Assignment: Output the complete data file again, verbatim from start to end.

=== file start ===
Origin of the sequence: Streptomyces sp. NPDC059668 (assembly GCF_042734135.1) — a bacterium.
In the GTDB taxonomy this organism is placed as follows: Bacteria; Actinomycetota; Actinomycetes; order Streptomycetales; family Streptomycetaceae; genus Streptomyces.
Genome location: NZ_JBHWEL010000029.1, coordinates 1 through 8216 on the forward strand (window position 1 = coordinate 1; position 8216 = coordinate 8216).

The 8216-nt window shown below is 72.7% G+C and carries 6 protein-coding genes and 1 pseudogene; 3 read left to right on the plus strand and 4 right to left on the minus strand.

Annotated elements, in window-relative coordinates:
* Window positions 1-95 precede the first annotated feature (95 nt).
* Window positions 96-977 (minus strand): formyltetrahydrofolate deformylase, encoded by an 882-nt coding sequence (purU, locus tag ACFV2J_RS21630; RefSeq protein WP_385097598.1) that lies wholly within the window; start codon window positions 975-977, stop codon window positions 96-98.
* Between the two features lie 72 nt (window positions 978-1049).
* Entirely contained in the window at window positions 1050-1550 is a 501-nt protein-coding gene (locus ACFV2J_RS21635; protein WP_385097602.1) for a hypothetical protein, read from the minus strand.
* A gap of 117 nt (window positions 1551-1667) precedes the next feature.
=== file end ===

Origin of the sequence: Streptomyces sp. NPDC059668 (assembly GCF_042734135.1) — a bacterium.
In the GTDB taxonomy this organism is placed as follows: Bacteria; Actinomycetota; Actinomycetes; order Streptomycetales; family Streptomycetaceae; genus Streptomyces.
Genome location: NZ_JBHWEL010000029.1, coordinates 1 through 8216 on the forward strand (window position 1 = coordinate 1; position 8216 = coordinate 8216).

The 8216-nt window shown below is 72.7% G+C and carries 6 protein-coding genes and 1 pseudogene; 3 read left to right on the plus strand and 4 right to left on the minus strand.

Annotated elements, in window-relative coordinates:
* Window positions 1-95 precede the first annotated feature (95 nt).
* Window positions 96-977 (minus strand): formyltetrahydrofolate deformylase, encoded by an 882-nt coding sequence (purU, locus tag ACFV2J_RS21630; RefSeq protein WP_385097598.1) that lies wholly within the window; start codon window positions 975-977, stop codon window positions 96-98.
* Between the two features lie 72 nt (window positions 978-1049).
* Entirely contained in the window at window positions 1050-1550 is a 501-nt protein-coding gene (locus ACFV2J_RS21635; protein WP_385097602.1) for a hypothetical protein, read from the minus strand.
* A gap of 117 nt (window positions 1551-1667) precedes the next feature.